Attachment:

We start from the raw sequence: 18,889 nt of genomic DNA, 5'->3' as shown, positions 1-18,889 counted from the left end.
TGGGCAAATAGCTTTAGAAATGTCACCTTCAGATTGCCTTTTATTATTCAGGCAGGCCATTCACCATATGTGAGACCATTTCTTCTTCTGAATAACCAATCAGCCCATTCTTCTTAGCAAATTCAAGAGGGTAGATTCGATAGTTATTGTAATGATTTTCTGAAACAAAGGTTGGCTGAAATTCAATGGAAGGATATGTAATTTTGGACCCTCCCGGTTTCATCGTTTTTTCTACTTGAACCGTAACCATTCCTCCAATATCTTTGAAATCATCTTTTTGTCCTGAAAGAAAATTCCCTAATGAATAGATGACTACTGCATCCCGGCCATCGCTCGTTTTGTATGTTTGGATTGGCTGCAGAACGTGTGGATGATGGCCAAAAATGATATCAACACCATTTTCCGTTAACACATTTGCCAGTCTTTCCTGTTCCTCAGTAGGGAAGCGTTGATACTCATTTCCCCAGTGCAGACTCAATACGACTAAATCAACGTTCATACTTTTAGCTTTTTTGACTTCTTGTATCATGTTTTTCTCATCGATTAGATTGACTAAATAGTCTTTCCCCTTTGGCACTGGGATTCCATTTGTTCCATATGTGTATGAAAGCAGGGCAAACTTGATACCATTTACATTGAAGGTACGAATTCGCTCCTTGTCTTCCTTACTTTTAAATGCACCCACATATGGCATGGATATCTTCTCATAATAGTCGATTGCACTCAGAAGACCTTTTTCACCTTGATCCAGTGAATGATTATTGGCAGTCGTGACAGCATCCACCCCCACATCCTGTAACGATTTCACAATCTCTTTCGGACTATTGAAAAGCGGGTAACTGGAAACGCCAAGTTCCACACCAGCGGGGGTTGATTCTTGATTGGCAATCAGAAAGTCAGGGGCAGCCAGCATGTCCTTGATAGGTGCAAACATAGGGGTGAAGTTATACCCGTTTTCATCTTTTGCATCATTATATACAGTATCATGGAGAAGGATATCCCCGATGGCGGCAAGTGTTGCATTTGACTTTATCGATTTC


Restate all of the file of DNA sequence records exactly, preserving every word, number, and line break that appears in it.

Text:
We start from the raw sequence: 18,889 nt of genomic DNA, 5'->3' as shown, positions 1-18,889 counted from the left end.
TGGGCAAATAGCTTTAGAAATGTCACCTTCAGATTGCCTTTTATTATTCAGGCAGGCCATTCACCATATGTGAGACCATTTCTTCTTCTGAATAACCAATCAGCCCATTCTTCTTAGCAAATTCAAGAGGGTAGATTCGATAGTTATTGTAATGATTTTCTGAAACAAAGGTTGGCTGAAATTCAATGGAAGGATATGTAATTTTGGACCCTCCCGGTTTCATCGTTTTTTCTACTTGAACCGTAACCATTCCTCCAATATCTTTGAAATCATCTTTTTGTCCTGAAAGAAAATTCCCTAATGAATAGATGACTACTGCATCCCGGCCATCGCTCGTTTTGTATGTTTGGATTGGCTGCAGAACGTGTGGATGATGGCCAAAAATGATATCAACACCATTTTCCGTTAACACATTTGCCAGTCTTTCCTGTTCCTCAGTAGGGAAGCGTTGATACTCATTTCCCCAGTGCAGACTCAATACGACTAAATCAACGTTCATACTTTTAGCTTTTTTGACTTCTTGTATCATGTTTTTCTCATCGATTAGATTGACTAAATAGTCTTTCCCCTTTGGCACTGGGATTCCATTTGTTCCATATGTGTATGAAAGCAGGGCAAACTTGATACCATTTACATTGAAGGTACGAATTCGCTCCTTGTCTTCCTTACTTTTAAATGCACCCACATATGGCATGGATATCTTCTCATAATAGTCGATTGCACTCAGAAGACCTTTTTCACCTTGATCCAGTGAATGATTATTGGCAGTCGTGACAGCATCCACCCCCACATCCTGTAACGATTTCACAATCTCTTTCGGACTATTGAAAAGCGGGTAACTGGAAACGCCAAGTTCCACACCAGCGGGGGTTGATTCTTGATTGGCAATCAGAAAGTCAGGGGCAGCCAGCATGTCCTTGATAGGTGCAAACATAGGGGTGAAGTTATACCCGTTTTCATCTTTTGCATCATTATATACAGTATCATGGAGAAGGATATCCCCGATGGCGGCAAGTGTTGCATTTGACTTTATCGATTTC